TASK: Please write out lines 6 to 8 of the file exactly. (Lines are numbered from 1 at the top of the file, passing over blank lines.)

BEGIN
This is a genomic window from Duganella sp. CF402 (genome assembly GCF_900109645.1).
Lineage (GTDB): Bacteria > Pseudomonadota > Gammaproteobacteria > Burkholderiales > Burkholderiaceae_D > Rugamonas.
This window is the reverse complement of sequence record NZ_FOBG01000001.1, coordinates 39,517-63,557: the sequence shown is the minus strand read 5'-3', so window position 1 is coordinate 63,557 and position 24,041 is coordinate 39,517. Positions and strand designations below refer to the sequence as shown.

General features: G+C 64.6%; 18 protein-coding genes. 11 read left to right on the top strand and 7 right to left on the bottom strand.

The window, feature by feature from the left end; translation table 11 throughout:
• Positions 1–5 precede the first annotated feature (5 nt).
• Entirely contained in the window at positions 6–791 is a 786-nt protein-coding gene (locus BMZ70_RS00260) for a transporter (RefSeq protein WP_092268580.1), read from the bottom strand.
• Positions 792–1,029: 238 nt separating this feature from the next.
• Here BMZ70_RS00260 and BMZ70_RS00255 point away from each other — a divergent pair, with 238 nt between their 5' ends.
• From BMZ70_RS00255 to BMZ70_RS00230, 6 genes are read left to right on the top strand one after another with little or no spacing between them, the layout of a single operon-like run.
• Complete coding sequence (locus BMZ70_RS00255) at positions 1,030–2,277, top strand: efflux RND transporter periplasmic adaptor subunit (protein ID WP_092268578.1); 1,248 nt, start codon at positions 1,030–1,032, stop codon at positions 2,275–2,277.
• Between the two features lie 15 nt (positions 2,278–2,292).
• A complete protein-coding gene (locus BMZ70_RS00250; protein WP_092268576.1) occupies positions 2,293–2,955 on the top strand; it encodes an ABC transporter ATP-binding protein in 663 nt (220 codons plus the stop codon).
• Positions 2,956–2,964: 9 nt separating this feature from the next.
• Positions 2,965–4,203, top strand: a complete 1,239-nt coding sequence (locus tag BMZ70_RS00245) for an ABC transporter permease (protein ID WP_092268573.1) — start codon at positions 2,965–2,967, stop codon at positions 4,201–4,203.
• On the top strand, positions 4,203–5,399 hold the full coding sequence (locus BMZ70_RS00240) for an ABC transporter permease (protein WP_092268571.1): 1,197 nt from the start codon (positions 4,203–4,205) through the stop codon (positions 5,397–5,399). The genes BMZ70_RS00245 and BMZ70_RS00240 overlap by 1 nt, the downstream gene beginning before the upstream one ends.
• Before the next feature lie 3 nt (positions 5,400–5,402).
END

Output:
• Positions 1–5 precede the first annotated feature (5 nt).
• Entirely contained in the window at positions 6–791 is a 786-nt protein-coding gene (locus BMZ70_RS00260) for a transporter (RefSeq protein WP_092268580.1), read from the bottom strand.
• Positions 792–1,029: 238 nt separating this feature from the next.